American researchers conducted an expedition to study the hydrothermal activity of the Solomon Islands, while discovering in the crater of an active volcano several species of sharks. Previous scientific evidence has argued that environmental conditions in an active volcanic crater are not suitable for species such as sharks. It was a mistake of science.
The team, led by oceanographer Brennan Phillips, wanted to study the hydrothermal activity of the Kavachi underwater volcano. During a short break in their main activity, they placed several training tools near the crater. Surprisingly, the images showed that hammerhead, several other sharks and jellyfish adapt well to high temperatures and the acidity of water caused by eruptions.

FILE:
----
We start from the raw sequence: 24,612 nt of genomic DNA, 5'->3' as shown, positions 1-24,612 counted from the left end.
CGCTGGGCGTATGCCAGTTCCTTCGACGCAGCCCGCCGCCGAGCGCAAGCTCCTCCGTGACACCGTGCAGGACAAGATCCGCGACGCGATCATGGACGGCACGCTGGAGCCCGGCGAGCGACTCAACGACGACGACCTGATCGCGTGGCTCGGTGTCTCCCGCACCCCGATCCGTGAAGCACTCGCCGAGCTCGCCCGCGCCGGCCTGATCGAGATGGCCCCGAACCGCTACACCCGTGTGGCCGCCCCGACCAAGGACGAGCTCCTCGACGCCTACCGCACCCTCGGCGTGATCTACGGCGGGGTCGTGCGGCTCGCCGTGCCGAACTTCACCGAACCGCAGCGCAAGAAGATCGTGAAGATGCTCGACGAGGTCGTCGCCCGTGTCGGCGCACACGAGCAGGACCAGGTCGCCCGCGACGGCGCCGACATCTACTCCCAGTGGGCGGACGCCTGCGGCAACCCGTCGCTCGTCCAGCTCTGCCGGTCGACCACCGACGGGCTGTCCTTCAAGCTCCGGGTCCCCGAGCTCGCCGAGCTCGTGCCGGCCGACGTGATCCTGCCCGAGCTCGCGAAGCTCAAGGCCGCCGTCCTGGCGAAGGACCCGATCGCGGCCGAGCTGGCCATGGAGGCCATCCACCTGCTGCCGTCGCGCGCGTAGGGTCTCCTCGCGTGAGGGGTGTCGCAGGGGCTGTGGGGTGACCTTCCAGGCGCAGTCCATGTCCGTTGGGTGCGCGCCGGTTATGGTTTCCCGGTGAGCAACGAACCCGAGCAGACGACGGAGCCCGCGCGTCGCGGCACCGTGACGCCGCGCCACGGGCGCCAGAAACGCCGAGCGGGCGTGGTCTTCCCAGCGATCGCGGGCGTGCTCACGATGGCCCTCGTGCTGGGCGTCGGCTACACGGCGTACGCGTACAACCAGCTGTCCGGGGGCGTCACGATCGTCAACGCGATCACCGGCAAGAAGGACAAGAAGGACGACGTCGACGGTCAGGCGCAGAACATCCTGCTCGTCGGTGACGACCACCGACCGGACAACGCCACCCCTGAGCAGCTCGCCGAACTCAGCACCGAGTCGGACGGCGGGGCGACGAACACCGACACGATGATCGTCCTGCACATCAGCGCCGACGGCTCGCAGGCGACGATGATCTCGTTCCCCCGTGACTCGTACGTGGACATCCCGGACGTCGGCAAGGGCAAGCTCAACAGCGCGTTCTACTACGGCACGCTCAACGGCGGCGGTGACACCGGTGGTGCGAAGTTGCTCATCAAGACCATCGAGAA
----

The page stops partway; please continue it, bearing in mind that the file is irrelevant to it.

National Geographic in its video on Youtube highlighted the abundant marine fauna found in the crater, noting that there is even a silk shark. Phillips wants to know how the underwater creatures behave during the volcanic eruption, and whether they feel the threat of an impending cataclysm when ash appears.